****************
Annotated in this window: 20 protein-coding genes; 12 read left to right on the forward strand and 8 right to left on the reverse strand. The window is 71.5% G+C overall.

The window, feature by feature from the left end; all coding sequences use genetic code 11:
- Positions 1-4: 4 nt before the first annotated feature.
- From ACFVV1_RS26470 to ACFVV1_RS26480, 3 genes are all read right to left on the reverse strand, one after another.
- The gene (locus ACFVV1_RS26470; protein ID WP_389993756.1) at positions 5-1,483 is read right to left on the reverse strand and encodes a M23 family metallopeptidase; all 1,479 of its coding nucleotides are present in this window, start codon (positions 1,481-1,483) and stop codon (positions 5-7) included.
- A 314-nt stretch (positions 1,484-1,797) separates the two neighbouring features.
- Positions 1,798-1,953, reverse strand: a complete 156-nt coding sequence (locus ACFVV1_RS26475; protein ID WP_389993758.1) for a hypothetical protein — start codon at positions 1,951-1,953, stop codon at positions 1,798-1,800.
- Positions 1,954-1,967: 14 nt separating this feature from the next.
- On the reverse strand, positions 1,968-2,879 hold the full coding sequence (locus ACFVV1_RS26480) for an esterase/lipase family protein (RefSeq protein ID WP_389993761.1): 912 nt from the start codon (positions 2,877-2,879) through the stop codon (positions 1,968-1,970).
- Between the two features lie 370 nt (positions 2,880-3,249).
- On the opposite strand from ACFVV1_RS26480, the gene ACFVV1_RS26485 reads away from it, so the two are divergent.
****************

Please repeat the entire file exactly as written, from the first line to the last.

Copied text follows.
Annotated in this window: 20 protein-coding genes; 12 read left to right on the forward strand and 8 right to left on the reverse strand. The window is 71.5% G+C overall.

The window, feature by feature from the left end; all coding sequences use genetic code 11:
- Positions 1-4: 4 nt before the first annotated feature.
- From ACFVV1_RS26470 to ACFVV1_RS26480, 3 genes are all read right to left on the reverse strand, one after another.
- The gene (locus ACFVV1_RS26470; protein ID WP_389993756.1) at positions 5-1,483 is read right to left on the reverse strand and encodes a M23 family metallopeptidase; all 1,479 of its coding nucleotides are present in this window, start codon (positions 1,481-1,483) and stop codon (positions 5-7) included.
- A 314-nt stretch (positions 1,484-1,797) separates the two neighbouring features.
- Positions 1,798-1,953, reverse strand: a complete 156-nt coding sequence (locus ACFVV1_RS26475; protein ID WP_389993758.1) for a hypothetical protein — start codon at positions 1,951-1,953, stop codon at positions 1,798-1,800.
- Positions 1,954-1,967: 14 nt separating this feature from the next.
- On the reverse strand, positions 1,968-2,879 hold the full coding sequence (locus ACFVV1_RS26480) for an esterase/lipase family protein (RefSeq protein ID WP_389993761.1): 912 nt from the start codon (positions 2,877-2,879) through the stop codon (positions 1,968-1,970).
- Between the two features lie 370 nt (positions 2,880-3,249).
- On the opposite strand from ACFVV1_RS26480, the gene ACFVV1_RS26485 reads away from it, so the two are divergent.